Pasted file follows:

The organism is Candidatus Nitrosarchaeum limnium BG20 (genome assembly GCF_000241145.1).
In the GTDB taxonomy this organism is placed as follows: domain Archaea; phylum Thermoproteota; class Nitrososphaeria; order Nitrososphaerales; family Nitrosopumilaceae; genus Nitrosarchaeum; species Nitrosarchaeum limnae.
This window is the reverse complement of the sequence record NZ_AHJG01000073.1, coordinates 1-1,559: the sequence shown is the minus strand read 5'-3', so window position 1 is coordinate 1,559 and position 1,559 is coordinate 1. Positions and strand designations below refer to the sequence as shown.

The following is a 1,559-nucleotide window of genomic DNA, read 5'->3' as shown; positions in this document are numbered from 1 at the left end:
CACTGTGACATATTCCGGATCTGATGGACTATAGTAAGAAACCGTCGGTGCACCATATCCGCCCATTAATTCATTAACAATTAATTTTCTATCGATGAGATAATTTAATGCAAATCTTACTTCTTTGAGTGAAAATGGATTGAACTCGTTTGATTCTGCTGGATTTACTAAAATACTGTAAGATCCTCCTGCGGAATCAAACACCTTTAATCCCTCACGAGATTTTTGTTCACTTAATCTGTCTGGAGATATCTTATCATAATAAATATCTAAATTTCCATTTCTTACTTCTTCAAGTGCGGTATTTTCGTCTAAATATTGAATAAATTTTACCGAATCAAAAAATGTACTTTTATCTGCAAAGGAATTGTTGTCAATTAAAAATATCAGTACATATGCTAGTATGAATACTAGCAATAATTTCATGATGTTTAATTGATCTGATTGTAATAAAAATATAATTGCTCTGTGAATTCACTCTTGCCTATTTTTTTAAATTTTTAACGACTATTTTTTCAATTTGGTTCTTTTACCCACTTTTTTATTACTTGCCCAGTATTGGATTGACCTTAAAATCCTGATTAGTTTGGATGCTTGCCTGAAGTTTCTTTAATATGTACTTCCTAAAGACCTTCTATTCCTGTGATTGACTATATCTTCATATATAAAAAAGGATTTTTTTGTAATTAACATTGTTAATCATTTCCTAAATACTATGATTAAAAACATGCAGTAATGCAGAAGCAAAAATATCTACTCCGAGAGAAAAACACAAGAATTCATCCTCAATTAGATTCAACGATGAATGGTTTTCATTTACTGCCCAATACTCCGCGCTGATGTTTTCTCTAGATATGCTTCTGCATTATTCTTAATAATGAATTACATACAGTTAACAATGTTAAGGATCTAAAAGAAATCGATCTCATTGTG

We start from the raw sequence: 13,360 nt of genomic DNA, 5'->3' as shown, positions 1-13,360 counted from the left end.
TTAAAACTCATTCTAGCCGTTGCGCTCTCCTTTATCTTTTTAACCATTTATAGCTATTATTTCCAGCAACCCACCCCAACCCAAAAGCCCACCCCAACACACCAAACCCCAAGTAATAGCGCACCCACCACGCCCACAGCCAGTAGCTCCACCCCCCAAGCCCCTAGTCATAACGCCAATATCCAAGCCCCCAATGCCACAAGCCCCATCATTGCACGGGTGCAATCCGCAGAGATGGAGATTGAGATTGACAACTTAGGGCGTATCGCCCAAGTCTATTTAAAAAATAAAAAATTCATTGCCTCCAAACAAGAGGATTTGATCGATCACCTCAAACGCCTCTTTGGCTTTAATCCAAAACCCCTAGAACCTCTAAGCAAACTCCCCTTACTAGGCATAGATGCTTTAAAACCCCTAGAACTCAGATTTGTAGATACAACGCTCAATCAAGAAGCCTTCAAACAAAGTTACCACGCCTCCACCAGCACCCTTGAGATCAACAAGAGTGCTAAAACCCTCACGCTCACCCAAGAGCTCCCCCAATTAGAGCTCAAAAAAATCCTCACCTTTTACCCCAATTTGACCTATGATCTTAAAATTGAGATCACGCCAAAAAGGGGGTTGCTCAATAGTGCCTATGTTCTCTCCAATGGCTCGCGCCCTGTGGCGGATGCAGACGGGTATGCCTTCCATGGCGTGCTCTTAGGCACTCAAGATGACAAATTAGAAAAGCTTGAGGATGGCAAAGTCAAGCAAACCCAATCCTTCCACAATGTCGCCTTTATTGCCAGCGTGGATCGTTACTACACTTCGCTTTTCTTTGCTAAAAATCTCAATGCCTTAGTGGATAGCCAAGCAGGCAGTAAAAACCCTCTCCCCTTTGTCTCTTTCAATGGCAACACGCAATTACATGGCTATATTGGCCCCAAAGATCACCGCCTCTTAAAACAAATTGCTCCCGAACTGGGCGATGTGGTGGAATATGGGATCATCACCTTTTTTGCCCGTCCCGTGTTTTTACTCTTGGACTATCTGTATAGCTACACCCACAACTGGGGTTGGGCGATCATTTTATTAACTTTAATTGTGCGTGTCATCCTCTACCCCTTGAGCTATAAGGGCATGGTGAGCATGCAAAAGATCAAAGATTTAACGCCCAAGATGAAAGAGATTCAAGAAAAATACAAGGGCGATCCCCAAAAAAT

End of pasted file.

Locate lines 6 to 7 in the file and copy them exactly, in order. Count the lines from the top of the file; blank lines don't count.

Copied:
We start from the raw sequence: 13,360 nt of genomic DNA, 5'->3' as shown, positions 1-13,360 counted from the left end.
TTAAAACTCATTCTAGCCGTTGCGCTCTCCTTTATCTTTTTAACCATTTATAGCTATTATTTCCAGCAACCCACCCCAACCCAAAAGCCCACCCCAACACACCAAACCCCAAGTAATAGCGCACCCACCACGCCCACAGCCAGTAGCTCCACCCCCCAAGCCCCTAGTCATAACGCCAATATCCAAGCCCCCAATGCCACAAGCCCCATCATTGCACGGGTGCAATCCGCAGAGATGGAGATTGAGATTGACAACTTAGGGCGTATCGCCCAAGTCTATTTAAAAAATAAAAAATTCATTGCCTCCAAACAAGAGGATTTGATCGATCACCTCAAACGCCTCTTTGGCTTTAATCCAAAACCCCTAGAACCTCTAAGCAAACTCCCCTTACTAGGCATAGATGCTTTAAAACCCCTAGAACTCAGATTTGTAGATACAACGCTCAATCAAGAAGCCTTCAAACAAAGTTACCACGCCTCCACCAGCACCCTTGAGATCAACAAGAGTGCTAAAACCCTCACGCTCACCCAAGAGCTCCCCCAATTAGAGCTCAAAAAAATCCTCACCTTTTACCCCAATTTGACCTATGATCTTAAAATTGAGATCACGCCAAAAAGGGGGTTGCTCAATAGTGCCTATGTTCTCTCCAATGGCTCGCGCCCTGTGGCGGATGCAGACGGGTATGCCTTCCATGGCGTGCTCTTAGGCACTCAAGATGACAAATTAGAAAAGCTTGAGGATGGCAAAGTCAAGCAAACCCAATCCTTCCACAATGTCGCCTTTATTGCCAGCGTGGATCGTTACTACACTTCGCTTTTCTTTGCTAAAAATCTCAATGCCTTAGTGGATAGCCAAGCAGGCAGTAAAAACCCTCTCCCCTTTGTCTCTTTCAATGGCAACACGCAATTACATGGCTATATTGGCCCCAAAGATCACCGCCTCTTAAAACAAATTGCTCCCGAACTGGGCGATGTGGTGGAATATGGGATCATCACCTTTTTTGCCCGTCCCGTGTTTTTACTCTTGGACTATCTGTATAGCTACACCCACAACTGGGGTTGGGCGATCATTTTATTAACTTTAATTGTGCGTGTCATCCTCTACCCCTTGAGCTATAAGGGCATGGTGAGCATGCAAAAGATCAAAGATTTAACGCCCAAGATGAAAGAGATTCAAGAAAAATACAAGGGCGATCCCCAAAAAAT